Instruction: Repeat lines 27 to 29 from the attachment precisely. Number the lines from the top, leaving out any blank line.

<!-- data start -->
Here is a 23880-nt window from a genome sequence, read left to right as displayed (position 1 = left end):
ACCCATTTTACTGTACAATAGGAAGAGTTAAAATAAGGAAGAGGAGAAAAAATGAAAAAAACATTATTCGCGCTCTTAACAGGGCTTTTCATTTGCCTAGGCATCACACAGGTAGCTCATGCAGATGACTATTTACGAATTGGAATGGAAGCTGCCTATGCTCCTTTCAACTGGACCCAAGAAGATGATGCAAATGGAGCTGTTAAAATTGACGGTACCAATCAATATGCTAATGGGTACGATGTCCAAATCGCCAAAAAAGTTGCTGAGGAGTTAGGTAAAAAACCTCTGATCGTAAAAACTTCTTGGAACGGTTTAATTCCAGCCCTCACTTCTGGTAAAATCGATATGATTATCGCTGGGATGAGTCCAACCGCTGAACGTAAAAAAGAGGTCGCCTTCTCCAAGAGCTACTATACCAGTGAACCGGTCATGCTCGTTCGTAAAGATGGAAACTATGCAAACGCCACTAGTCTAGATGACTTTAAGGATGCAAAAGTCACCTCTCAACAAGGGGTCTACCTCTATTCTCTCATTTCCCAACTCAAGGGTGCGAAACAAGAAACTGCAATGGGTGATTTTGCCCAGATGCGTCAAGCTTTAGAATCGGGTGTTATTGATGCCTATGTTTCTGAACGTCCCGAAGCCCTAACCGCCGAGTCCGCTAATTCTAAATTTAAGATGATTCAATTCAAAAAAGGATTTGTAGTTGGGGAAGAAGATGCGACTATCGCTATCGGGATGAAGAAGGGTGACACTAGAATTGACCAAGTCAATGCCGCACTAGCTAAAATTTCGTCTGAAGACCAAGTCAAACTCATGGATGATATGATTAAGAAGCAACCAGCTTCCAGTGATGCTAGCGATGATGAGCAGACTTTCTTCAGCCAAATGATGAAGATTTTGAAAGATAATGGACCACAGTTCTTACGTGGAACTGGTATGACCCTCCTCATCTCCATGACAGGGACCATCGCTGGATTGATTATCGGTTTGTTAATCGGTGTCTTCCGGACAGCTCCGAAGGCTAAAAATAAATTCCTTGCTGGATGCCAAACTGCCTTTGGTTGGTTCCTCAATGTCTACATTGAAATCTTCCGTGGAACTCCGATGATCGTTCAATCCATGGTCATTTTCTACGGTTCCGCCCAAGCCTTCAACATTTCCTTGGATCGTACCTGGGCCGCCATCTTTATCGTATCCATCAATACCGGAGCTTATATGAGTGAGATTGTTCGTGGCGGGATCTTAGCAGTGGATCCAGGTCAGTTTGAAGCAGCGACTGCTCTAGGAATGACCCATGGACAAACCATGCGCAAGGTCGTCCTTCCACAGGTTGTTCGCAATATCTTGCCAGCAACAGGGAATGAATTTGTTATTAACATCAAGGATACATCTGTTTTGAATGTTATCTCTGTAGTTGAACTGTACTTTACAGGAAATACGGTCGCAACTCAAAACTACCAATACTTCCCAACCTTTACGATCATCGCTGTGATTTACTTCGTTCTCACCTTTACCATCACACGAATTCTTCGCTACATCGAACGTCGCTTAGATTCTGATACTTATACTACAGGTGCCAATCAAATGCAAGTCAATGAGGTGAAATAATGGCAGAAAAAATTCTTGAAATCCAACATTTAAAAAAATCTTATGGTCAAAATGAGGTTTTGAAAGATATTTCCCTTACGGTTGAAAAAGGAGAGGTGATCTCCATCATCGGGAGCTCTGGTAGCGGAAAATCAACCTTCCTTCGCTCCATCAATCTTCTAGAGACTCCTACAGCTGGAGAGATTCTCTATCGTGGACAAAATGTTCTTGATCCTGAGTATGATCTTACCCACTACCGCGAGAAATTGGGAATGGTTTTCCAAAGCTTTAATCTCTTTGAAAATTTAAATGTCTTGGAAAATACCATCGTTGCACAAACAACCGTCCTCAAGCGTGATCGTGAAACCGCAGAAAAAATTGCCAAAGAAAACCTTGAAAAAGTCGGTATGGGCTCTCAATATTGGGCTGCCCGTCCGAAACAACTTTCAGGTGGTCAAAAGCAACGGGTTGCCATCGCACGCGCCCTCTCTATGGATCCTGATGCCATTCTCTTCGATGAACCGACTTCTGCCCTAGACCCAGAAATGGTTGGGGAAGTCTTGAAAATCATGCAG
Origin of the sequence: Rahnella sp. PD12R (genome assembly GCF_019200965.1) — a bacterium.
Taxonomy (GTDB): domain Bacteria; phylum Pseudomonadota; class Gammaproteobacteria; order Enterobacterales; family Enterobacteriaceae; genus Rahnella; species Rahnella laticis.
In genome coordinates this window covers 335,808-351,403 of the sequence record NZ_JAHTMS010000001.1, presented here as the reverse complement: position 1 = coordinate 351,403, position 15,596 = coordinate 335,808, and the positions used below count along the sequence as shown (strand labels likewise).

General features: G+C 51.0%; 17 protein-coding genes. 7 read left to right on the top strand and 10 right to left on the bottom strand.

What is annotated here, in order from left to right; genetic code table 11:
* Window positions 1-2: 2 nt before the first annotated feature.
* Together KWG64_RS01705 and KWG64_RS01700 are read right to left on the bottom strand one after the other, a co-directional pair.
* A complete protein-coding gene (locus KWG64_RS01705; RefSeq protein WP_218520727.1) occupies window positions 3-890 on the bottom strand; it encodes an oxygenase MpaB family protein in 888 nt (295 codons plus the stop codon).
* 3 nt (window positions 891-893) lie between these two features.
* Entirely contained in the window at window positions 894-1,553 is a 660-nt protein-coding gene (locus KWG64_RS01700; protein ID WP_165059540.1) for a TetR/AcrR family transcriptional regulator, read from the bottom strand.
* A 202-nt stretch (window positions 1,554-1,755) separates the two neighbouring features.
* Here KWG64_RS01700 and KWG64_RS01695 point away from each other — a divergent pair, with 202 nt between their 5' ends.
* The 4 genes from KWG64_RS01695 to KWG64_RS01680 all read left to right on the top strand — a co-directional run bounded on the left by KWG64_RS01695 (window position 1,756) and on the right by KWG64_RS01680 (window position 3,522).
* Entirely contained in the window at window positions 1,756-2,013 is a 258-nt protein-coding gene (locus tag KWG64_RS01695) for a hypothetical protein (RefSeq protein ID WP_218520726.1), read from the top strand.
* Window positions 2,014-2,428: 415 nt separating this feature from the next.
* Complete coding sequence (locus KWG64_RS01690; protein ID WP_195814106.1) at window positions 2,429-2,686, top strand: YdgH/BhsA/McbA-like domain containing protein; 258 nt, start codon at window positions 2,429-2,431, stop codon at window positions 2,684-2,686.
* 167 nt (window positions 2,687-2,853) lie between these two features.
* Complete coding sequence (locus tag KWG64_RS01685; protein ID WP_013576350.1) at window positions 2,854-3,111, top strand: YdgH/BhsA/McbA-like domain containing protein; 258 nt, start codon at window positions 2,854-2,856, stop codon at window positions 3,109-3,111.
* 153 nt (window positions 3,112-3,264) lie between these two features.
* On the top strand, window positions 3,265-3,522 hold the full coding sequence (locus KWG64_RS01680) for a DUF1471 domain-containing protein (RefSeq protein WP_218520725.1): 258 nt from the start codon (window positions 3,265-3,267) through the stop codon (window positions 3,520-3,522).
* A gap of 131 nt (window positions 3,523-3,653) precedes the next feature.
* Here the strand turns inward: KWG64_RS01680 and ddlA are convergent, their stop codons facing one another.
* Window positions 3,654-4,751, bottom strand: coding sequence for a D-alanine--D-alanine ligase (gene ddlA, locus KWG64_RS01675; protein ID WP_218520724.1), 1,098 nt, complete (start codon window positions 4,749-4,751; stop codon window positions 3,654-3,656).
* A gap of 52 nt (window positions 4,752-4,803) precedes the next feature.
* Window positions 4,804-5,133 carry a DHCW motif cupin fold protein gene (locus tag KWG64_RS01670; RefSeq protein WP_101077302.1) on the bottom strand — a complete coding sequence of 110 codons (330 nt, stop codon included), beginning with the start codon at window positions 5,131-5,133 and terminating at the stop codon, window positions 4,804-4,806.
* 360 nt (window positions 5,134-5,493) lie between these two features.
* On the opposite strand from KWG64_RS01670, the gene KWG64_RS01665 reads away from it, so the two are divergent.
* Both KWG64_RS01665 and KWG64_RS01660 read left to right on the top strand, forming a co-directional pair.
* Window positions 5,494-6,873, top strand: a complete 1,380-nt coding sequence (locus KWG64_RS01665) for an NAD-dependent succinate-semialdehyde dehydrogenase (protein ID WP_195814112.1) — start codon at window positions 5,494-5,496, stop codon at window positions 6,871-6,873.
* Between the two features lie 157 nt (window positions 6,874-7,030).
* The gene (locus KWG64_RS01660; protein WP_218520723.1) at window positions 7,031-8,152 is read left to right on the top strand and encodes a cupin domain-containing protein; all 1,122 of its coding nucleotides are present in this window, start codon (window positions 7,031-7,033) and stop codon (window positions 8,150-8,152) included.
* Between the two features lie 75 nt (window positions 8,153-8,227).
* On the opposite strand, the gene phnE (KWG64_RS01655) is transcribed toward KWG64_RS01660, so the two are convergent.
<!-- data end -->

* Window positions 4,804-5,133 carry a DHCW motif cupin fold protein gene (locus tag KWG64_RS01670; RefSeq protein WP_101077302.1) on the bottom strand — a complete coding sequence of 110 codons (330 nt, stop codon included), beginning with the start codon at window positions 5,131-5,133 and terminating at the stop codon, window positions 4,804-4,806.
* 360 nt (window positions 5,134-5,493) lie between these two features.
* On the opposite strand from KWG64_RS01670, the gene KWG64_RS01665 reads away from it, so the two are divergent.